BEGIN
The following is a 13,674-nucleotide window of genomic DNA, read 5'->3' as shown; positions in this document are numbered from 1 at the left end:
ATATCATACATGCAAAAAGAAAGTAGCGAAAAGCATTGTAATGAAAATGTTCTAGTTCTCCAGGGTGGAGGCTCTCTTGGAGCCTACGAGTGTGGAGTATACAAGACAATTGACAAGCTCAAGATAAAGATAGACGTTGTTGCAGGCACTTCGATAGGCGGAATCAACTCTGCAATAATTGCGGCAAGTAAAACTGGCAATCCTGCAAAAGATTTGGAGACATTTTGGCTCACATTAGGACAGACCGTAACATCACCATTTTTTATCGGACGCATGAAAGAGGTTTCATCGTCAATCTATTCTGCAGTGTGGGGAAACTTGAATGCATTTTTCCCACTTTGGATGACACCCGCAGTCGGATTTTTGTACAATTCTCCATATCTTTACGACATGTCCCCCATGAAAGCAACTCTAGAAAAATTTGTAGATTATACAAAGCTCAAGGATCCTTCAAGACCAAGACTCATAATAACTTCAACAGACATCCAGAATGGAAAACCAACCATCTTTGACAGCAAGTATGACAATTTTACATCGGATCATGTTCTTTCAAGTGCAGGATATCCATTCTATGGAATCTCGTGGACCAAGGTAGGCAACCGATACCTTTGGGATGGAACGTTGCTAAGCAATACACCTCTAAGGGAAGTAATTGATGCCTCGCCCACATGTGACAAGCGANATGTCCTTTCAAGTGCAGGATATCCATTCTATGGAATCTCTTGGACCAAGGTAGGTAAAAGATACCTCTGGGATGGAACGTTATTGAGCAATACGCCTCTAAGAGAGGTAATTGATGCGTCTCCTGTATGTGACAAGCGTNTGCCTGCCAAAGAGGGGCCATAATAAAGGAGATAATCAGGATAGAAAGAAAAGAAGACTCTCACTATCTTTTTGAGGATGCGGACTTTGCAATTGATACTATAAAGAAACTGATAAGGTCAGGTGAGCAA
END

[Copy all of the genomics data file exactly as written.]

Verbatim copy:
The following is a 13,674-nucleotide window of genomic DNA, read 5'->3' as shown; positions in this document are numbered from 1 at the left end:
ATATCATACATGCAAAAAGAAAGTAGCGAAAAGCATTGTAATGAAAATGTTCTAGTTCTCCAGGGTGGAGGCTCTCTTGGAGCCTACGAGTGTGGAGTATACAAGACAATTGACAAGCTCAAGATAAAGATAGACGTTGTTGCAGGCACTTCGATAGGCGGAATCAACTCTGCAATAATTGCGGCAAGTAAAACTGGCAATCCTGCAAAAGATTTGGAGACATTTTGGCTCACATTAGGACAGACCGTAACATCACCATTTTTTATCGGACGCATGAAAGAGGTTTCATCGTCAATCTATTCTGCAGTGTGGGGAAACTTGAATGCATTTTTCCCACTTTGGATGACACCCGCAGTCGGATTTTTGTACAATTCTCCATATCTTTACGACATGTCCCCCATGAAAGCAACTCTAGAAAAATTTGTAGATTATACAAAGCTCAAGGATCCTTCAAGACCAAGACTCATAATAACTTCAACAGACATCCAGAATGGAAAACCAACCATCTTTGACAGCAAGTATGACAATTTTACATCGGATCATGTTCTTTCAAGTGCAGGATATCCATTCTATGGAATCTCGTGGACCAAGGTAGGCAACCGATACCTTTGGGATGGAACGTTGCTAAGCAATACACCTCTAAGGGAAGTAATTGATGCCTCGCCCACATGTGACAAGCGANATGTCCTTTCAAGTGCAGGATATCCATTCTATGGAATCTCTTGGACCAAGGTAGGTAAAAGATACCTCTGGGATGGAACGTTATTGAGCAATACGCCTCTAAGAGAGGTAATTGATGCGTCTCCTGTATGTGACAAGCGTNTGCCTGCCAAAGAGGGGCCATAATAAAGGAGATAATCAGGATAGAAAGAAAAGAAGACTCTCACTATCTTTTTGAGGATGCGGACTTTGCAATTGATACTATAAAGAAACTGATAAGGTCAGGTGAGCAA